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J.C.S

Vessel Number: HV000630
Date: c1960
Vessel type: Gladstone skiff
Dimensions:
Vessel Dimensions: 6.2 m x 5.8 m x 0.64 m (20.34 ft x 19.03 ft x 2.1 ft)
Classification:Vessels and fittings
Significance
J.C.S. is a Gladstone Skiff built in Brisbane at an unknown date during the 1950s. It is a single rowing scull and was made by boat builder “Siggy’ Tantner. It is one of the few surviving Gladstone Skiffs, a class begun in 1885, and one of two surviving examples built in moulded ply rather than the traditional clinker construction. It has a strong social connection with The Southport School that has a fine tradition of fostering the sport of rowing in Queensland.
DescriptionJ.C.S. was built by Siegfried’ Siggy’ Tanter for The Southport School, probably during the 1950s. The shell of the hull is made in moulded in 2.5mm marine grade plywood and was lighter than the traditional clinker built Gladstone Skiffs. It has minimal framing as well, but retained the separate top strake where the riggers attached.. The scull was used by the school for about three decades and was retired in 1985 when it was considered uneconomical to repair. It was then displayed in Billy’s Bar at the Iluka Resort in Southport Beach.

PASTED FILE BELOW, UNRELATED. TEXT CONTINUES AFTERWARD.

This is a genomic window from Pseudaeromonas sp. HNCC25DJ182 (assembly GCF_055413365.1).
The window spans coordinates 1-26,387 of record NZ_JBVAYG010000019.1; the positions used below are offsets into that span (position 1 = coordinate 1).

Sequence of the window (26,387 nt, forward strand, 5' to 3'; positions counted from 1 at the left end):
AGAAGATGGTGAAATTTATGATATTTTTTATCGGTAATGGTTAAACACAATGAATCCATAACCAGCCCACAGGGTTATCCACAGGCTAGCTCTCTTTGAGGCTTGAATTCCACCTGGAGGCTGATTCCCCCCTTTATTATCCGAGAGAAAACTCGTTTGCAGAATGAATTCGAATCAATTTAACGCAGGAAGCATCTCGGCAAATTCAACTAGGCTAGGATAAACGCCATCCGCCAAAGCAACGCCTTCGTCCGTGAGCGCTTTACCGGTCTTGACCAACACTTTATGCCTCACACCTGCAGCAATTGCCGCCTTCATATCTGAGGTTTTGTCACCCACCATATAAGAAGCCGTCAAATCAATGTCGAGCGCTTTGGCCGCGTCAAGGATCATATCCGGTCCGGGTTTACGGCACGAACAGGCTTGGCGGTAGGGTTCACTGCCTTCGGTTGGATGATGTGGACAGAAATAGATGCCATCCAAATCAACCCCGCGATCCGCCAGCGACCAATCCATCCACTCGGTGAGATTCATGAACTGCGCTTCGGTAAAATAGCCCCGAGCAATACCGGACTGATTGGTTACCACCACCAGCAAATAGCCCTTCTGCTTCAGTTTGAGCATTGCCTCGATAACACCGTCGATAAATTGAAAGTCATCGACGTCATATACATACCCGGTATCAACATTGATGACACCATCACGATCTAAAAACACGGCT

J.C.S. was named by the Southport School in memory of James Cecil Stevenson who had been a student from 1927-1932. He had been an outstanding student- dux of the lower and then senior schools, Captain of Boats in 1932 and cox of the winning crew at the Brisbane head of the river in 1930 and 1931. He completed and BA and BSC at the University of Queensland and enlisted in the RAAF in 1939, and rose to Wing Commander. In 1942 he died when the aircraft crashed into Port Phillip while test flying a new Spitfire on 1/12/1942.

Tantner migrated to Australia from Yugoslavia in 1952, and commenced building racing shells and sculls soon after at the Commercial Rowing Club in Brisbane. He was held in high esteem and built many shells for schools and clubs over a number of years. The Gladstone scull class begun in 1885, and was popular in the early 1900s and used regularly until at least the 1960s.

J.C.S. has now been bought by a private owner and is being restored to full rowing condition and will then be one the few Gladstone skiffs still in use, rowed by its owner on Sydney’s waterways. One other extant Gladstone built by Sargent and Burton in the 1960s is also built in moulded ply with a separate plank at the sheer.

Vessel Details
Deck layout:open
Hand propulsion/steering mechanism:oar
Hull material and construction:cold mouldedcold-mouldeddouble diagonaltriple diagonaldouble-diagonaltriple-diagonal
Hull material and construction:timber
Hull shape:monohull
Hull shape:round bottom

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